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Whitlock: Lamar Jackson is Kid Rock in a world of male Dixie Chicks

Patrick Smith / Staff, Maury Phillips / Contributor, Charley Gallay / Stringer, NBC / Contributor | Getty Images

Excuses cripple. Criticism fuels.

When Lamar Jackson signs the biggest contract in NFL history, I hope he wears a “Nobody Cares, Work Harder” T-shirt. It’s his way of conveying that excuses cripple and criticism fuels.

Three games into the NFL season, Jackson is once again the league’s best player, its clear MVP front-runner.

Playing without a new contract, the fifth-year quarterback is on pace to duplicate his 2019 MVP season, arguably the greatest season of QB play in the more than 100-year history of the league. In that magical season, Jackson passed for 3,100 yards and 36 TDs and ran for 1,200 yards and seven touchdowns. This year, he’s headed toward 50 passing touchdowns and 1,200 rushing yards.

Sunday, against Bill Belichick’s New England Patriots, Jackson tossed four TD passes and ran for 107 yards and a score. He’s a one-man team. Baltimore’s defense can’t stop anybody. Jackson outscored the Patriots 37-26. I’m not sure we’ve ever seen one player account for a higher percentage of a team’s offense than Jackson.

Why is Jackson so great?

Of course, he’s talented. Of course, he has a great work ethic. Of course, the Ravens have built an offense that fits his skill set.

But there’s an extra ingredient. He’s been criticized his entire career. Before the 2018 draft, NFL Hall of Fame general manager Bill Polian said Jackson should move to wide receiver. Few people believed and/or believe Jackson’s style of play is sustainable. Jackson has a boatload of doubters.

Those doubters fuel his greatness. It’s a joy to watch. It speaks to the importance of criticism and the danger of excuses.

The mainstream media think it’s important to shield black people from criticism. They pin every failure on systemic racism. They blast every critic as a racist. They promote the narrative that black people must be smothered in a cocoon of praise to blossom.

It’s just not true. Especially for men.

Men, regardless of color, need critics, adversaries, and obstacles to reach their highest level of achievement. That’s our fuel. Excuses are our Kryptonite.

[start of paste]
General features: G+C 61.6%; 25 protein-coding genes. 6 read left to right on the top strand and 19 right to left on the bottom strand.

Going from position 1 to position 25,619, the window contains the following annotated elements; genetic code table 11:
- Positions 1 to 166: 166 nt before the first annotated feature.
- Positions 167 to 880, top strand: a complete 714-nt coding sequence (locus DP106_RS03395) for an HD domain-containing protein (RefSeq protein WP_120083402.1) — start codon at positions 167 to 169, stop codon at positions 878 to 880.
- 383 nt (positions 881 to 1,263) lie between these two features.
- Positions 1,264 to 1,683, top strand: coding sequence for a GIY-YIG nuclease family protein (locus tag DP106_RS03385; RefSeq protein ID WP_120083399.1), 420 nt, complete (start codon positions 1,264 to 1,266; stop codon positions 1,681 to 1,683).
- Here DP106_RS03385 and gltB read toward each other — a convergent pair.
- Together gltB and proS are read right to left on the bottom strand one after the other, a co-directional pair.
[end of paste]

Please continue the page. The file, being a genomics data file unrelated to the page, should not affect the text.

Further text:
Let me channel my inner Al Bundy and reminisce about my glory days as a high school athlete. As a 15-year-old sophomore, playing in my third varsity game, I injured my elbow recovering a fumble against Ben Davis High School. Trainers looked over my arm for two or three plays and decided I could go back into the game. My offensive line coach, Lee Dilk, startled me before I returned to the field. He moved within inches of my face and snarled: “You better play like you’re not injured.”

I was blown away. How did he know what I was thinking? It had crossed my mind that I had an excuse for poor play the rest of the game. He took the excuse away from me. I’ve never forgotten that moment or lesson.

The people showering black men with excuses do not want us to succeed. They’re grooming black men for feminization and fragility. They don’t believe we can compete without crutches, handouts, and their sympathy.

It’s my belief that girls need more positive affirmation than boys. That’s a controversial statement in modern America. The controversy does not diminish the truthfulness. Look at the way many female broadcasters respond to mean tweets and emails. They nail themselves to public crosses.

Harsh public scrutiny tears at their souls. Most male broadcasters, columnists, and opinionists used to see public backlash as a sign of relevance. Thirty years ago, generating angry letters to the editor signaled success. Now, Twitter mobs signal unemployment.

Public discourse has been feminized. We’re leveling the playing field by making weaker men and lowering standards.

We need to do the reverse. We need to build more Lamar Jacksons. You do that by taking away all excuses and letting men devour their critics with their performance.

That’s what Tom Brady has done for 23 years, since falling to the bottom of the draft. That’s what Michael Jordan did when people said he couldn’t win championships being a volume scorer.

The excuse-makers on television turning every situation into an example of systemic racism are eunuchs or closeted bigots. They’re believers in the supremacy of whiteness and menstruating men.

Many of them, particularly the former athletes, are useful idiots. They have no idea they’re being transitioned into chicks with d**ks. They’re addicted to fame and need the money to sustain their irresponsible lifestyles.

The culture replaced the Dixie Chicks with Dicksey Chicks.

Lamar Jackson is Kid Rock.

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